The cellist  won the €10,000 first prize at the 2014 Pacem in Terris competition in Bayreuth, Germany, and was a prizewinner at the 2015 Emanuel Feuermann Competition. He shares his success strategies

Valentino Worlitzsch (c) Andreas Harbach

Valentino Worlitzsch © Andreas Harbach

One of the main reasons why I go in for competitions is that I know the intense preparation will improve my playing, along with the need to perform under pressure. Since I started going in for them I think I’ve become much more self-confident and free as a musician.When I select the repertoire for the competition, I try to choose a wide-ranging and multifaceted programme of pieces where I feel I can show all my strengths as a player. It’s important to keep in mind what everybody else is likely to play, and consider whether it is better for me to avoid those works, or select them in order to compete with them.I make a plan in my mind for practising the different stages of the competition, and I try to arrange concerts to fit that plan.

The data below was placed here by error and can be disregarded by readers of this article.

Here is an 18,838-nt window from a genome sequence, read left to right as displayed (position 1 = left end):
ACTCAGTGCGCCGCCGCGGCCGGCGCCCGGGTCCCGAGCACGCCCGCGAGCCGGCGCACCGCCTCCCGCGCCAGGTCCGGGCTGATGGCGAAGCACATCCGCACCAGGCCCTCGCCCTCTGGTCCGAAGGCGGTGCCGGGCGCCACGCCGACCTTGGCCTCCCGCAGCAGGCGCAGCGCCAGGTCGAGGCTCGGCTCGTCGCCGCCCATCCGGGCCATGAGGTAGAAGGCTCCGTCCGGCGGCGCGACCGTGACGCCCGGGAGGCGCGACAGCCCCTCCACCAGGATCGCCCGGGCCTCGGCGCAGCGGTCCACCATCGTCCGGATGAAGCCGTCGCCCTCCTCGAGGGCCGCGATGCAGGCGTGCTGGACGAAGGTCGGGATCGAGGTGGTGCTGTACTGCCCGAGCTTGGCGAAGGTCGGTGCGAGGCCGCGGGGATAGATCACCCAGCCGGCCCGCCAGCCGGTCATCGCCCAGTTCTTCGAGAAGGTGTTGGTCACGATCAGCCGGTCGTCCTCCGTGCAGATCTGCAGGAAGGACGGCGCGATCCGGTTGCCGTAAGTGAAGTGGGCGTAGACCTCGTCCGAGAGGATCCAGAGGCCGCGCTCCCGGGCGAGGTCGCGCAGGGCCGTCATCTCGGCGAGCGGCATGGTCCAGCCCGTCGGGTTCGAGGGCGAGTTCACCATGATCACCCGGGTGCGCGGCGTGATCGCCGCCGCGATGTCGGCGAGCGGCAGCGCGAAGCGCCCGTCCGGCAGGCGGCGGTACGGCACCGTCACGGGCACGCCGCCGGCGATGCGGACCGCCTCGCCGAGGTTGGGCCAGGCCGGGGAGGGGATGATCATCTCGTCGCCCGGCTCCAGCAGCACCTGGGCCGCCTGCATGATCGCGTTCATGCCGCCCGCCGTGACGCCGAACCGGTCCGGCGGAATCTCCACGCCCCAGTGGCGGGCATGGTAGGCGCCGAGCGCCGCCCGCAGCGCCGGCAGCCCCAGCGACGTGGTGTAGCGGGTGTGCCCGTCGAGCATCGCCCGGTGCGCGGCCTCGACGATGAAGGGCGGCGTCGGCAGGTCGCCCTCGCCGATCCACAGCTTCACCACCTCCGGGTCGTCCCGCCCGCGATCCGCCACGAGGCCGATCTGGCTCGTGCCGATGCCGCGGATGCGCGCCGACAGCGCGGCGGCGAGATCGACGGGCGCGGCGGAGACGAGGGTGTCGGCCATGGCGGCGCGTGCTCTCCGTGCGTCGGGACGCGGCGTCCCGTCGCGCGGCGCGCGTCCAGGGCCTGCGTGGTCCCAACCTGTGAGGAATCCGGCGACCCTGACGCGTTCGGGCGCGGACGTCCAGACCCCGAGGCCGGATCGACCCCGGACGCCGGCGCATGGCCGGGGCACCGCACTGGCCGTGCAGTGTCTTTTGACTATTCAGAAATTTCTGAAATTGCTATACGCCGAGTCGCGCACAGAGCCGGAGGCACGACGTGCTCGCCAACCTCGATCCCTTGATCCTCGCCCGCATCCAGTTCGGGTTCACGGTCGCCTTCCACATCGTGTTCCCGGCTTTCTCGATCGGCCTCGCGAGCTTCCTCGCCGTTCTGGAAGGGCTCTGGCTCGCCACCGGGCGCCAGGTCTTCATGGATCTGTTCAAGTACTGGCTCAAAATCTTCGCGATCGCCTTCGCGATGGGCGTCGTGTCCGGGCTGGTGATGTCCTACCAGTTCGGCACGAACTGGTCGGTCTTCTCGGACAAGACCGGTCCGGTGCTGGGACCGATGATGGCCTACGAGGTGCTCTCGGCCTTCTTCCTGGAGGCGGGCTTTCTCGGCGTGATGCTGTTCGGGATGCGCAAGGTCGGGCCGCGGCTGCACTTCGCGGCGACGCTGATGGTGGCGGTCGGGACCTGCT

Between one and three months before the competition I mostly play pieces from the first and second rounds, depending on the competition. About two or three weeks before it starts I’ll play a concert with the repertoire of the final rounds, and in the last week I focus again on the first round. Two weeks before the competition I often feel tired and as though I’m trying too hard.

Very frequently I will find myself thinking that I can’t possibly compete, but my teacher Wolfgang Emanuel Schmidt is always very relaxed: his last words for me are always implausibly positive and calming. ‘You know exactly how to play,’ he will say. ‘Relax and don’t do too much next week.’ I don’t believe him but somehow it helps – and I always seem to take a great leap forward in those last two weeks.If I play for an audience right before a competition, the feedback I get is less technical and more general: it tends to be much more positive and motivational for me. It’s also valuable for me to have an overview of the whole work, after practising for so long on the details.

Up to two weeks before the competition, if I need to relax I prefer to play chamber music than solo repertoire. Despite all the stress of an approaching final, I always enjoy playing and rehearsing with my string quartet. But the most important thing to me is to sleep a lot before and during that week, because competitions can be exhausting.